Posts Tagged: obituaries

An Interview with Ann Wroe, Obituaries Writer for The Economist

I am not embarrassed to admit that the obituaries on the back page of The Economist make my week. They’re thought-provoking and written with energy. Each column is a window onto another world, where genocidal SS captains escape to Argentina and open a deli with best cold cuts in town, and where British men create Tibet’s communications network and end up imbibing Maoist propaganda in order to escape life in Chinese prison.

The woman who writes these obituaries is Ann Wroe, a stalwart of The Economist since 1976 and the author of nonfiction books on topics as diverse as the Iran-Contra affair and Pontius Pilate. She [...]


RIP, Rita MacNeil

I had an obituary post planned for Rita MacNeil (the late Canadian folksinger) for a couple of days, but I kept yanking it because the (very funny) clip of her Trailer Park Boys cameo I was using had our heroes waving guns around like idiots, as is their wont, and it seemed inappropriate considering the events of last week. So, instead, here is a lovely tribute from the CBC. She was a great lady, and she had a rough start in life.

Another RIP today to Chrissy Amphlett, of The Divinyls. My first day of college, one of my roommates started playing "I Touch Myself," and [...]


RIP, Stompin' Tom Connors

You may have known him (she says optimistically) from "The Hockey Song," but he also wrote "Bud the Spud" and the excellent "Sudbury Saturday Night," and he was a hell of a great Canadian with a classic country backstory:

He was born in Saint John, N.B., on Feb. 9, 1936 to an unwed teenage mother. According to his autobiography, Before the Fame, he often lived hand-to-mouth as a youngster, hitchhiking with his mother from the age of three, begging on the street by the age of four. At age eight, he was placed in the care of Children's Aid and adopted a year later by a family in [...]


Ravi Shankar, 1920-2012

The best Ravi Shankar moment is at the beginning of "The Concert for Bangladesh" when the audience applauds their tuning-up interlude, because they have never heard sitar music, probably, and Shankar says, all sarcastic-like, something along the lines of "wow, think how much you'll enjoy the actual concert." RIP.


10 Things I Learned From Editing Obituaries for Two Years

I recently wrapped up a two-year gig writing and editing for my university alumni magazine. Class notes and obituaries are the bread-and-butter of alumni magazines, and editing them is often a thankless role. At 10,000+ words, or approximately 250 dead people per issue, a strong stomach—for grief of the emotional and copy-editing varieties—is a necessity. This means obits generally get relegated to the youngest person on staff. Obits are one of the most-read sections of alumni magazines, and editing them is by far the least sexy job. Often it felt like this part of the production process would never end (if you think about it, it doesn’t), and mostly I [...]


Farewell, Margaret Thatcher

Hm. I guess I'd always thought I'd have my shit together more as a writer by the time Maggie Thatcher died, so I'd be able to say something more profound than either "goodbye, worthy adversary," or "bitch got things done," or "I loved the fake Dear Bill letters in Private Eye," so here's all I've got:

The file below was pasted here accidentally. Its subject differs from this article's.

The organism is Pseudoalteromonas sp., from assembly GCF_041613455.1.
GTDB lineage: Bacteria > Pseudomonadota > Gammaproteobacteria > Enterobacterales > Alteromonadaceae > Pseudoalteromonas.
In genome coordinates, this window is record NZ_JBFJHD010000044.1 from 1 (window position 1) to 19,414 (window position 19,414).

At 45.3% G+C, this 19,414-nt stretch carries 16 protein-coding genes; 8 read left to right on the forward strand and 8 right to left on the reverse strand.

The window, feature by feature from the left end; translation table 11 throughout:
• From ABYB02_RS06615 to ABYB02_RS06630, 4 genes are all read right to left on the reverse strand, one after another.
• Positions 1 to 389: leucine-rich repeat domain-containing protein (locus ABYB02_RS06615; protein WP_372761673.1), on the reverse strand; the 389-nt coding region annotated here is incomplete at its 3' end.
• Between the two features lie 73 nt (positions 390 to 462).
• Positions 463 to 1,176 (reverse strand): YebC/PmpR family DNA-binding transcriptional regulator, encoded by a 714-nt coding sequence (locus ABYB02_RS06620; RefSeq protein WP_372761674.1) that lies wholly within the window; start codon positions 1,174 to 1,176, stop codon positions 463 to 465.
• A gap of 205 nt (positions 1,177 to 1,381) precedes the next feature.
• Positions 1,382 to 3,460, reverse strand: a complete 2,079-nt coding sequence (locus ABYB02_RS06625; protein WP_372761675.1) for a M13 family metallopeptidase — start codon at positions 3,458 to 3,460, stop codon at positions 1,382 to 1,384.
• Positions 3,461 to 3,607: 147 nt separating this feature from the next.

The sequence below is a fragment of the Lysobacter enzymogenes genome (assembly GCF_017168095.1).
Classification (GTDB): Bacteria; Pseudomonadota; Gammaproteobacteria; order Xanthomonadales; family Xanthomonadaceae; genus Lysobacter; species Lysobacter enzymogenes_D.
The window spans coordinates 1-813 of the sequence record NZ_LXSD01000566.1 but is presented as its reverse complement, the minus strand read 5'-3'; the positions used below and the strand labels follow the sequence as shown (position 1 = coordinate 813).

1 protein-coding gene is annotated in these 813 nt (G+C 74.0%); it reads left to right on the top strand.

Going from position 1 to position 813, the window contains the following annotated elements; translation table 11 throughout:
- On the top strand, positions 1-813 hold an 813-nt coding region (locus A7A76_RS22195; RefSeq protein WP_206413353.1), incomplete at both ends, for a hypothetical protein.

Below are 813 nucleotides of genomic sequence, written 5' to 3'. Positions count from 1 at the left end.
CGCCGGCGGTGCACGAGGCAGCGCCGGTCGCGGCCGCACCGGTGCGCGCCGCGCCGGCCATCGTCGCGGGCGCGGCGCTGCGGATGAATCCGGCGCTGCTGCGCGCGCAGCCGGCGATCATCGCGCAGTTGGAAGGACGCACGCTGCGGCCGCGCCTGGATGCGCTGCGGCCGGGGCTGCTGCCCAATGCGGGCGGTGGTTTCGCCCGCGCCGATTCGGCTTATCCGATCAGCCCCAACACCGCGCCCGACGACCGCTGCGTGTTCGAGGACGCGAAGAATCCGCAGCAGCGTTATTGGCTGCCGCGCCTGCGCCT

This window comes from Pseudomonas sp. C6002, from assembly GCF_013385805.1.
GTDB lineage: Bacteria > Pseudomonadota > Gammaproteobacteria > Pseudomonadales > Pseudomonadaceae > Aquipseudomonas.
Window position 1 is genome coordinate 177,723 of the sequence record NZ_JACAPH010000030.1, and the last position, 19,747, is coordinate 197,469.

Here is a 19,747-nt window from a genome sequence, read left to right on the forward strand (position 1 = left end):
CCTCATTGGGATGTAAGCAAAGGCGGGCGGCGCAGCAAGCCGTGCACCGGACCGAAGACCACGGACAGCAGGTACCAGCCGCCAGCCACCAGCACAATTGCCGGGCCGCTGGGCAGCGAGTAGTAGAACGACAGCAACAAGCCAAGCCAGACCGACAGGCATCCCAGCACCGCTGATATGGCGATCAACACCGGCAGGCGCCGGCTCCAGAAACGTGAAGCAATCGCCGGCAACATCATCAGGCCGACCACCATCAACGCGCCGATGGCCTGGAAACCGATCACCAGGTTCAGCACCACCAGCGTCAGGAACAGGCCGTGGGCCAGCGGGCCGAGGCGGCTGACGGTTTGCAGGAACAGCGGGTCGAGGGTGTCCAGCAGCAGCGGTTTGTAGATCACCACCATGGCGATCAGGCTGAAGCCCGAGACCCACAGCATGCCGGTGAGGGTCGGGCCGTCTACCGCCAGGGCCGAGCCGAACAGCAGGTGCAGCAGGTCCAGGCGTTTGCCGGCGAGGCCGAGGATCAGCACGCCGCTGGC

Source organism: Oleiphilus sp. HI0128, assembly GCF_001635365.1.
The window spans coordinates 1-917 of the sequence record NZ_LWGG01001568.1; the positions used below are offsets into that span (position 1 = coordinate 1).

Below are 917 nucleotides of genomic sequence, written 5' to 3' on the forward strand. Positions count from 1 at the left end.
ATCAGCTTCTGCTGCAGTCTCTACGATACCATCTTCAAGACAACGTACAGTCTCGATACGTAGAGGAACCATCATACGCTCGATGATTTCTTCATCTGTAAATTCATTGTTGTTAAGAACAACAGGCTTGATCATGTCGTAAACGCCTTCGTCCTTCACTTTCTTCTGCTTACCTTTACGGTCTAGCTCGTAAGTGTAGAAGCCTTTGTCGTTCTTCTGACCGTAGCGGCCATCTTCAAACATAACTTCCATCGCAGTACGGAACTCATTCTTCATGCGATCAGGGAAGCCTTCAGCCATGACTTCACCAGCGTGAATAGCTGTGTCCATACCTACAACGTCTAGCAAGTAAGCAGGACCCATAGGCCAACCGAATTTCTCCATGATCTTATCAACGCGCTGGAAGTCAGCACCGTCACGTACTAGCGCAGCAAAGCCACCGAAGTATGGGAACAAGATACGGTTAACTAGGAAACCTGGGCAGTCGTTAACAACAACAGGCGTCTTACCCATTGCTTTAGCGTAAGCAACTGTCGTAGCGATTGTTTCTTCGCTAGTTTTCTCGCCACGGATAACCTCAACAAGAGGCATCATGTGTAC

1. Until a year or so ago, I took the occasional dressage lesson (HA HA HA HA HA SO RELATABLE THIS MORNING) from a brilliant, unhinged ex-pat Englishwoman who would yell things at me like: "pretend you've got a huge magnificent cock in you and you don't want it to escape!" and had [...]


RIP, Reeva Steenkamp

A woman died in South Africa yesterday morning. It (probably) wasn't an accident. Here is an article which is actually 99% about her and only 1% about the guy who (probably) murdered her.

Here's a great cause she supported.


"Beautiful Day, Happy to Have Been Here."

The New York Times today recaps a story that got shared quite a bit last week: Jane Lotter, who died after a long battle with endometrial cancer on July 18, elected to write her own obituary as she prepared to "[take] advantage of Washington state's compassionate Death with Dignity Act." The 60-year-old Seattle native wrote "in classic obituary style" for much of the piece, but there are also moments like this:

I met Bob Marts at the Central Tavern in Pioneer Square on November 22, 1975, which was the luckiest night of my life. We were married on April 7, 1984. Bobby M, I love you up to the sky. [...]


RIP, Richard Griffiths

Farewell, you terrible cunt. You may remember him as Uncle Vernon from Harry Potter, or from Withnail and I (in which he played Uncle Monty instead of Uncle Vernon) or from his…oh, man, he was unbelievable on Broadway in Alan Bennett's The History Boys. Unbelievable! I'm including the schlocky stupid trailer from the film version above, so you can see and hear him, but it's turned into this icky Mr. Holland's Opus thing. Get a time machine, set it for 2005, go see it onstage.


RIP, Aaron Swartz

Cory Doctorow and Maria Bustillos for background reading, The Mountain Goats for depression and love and fighting and creation and persecution.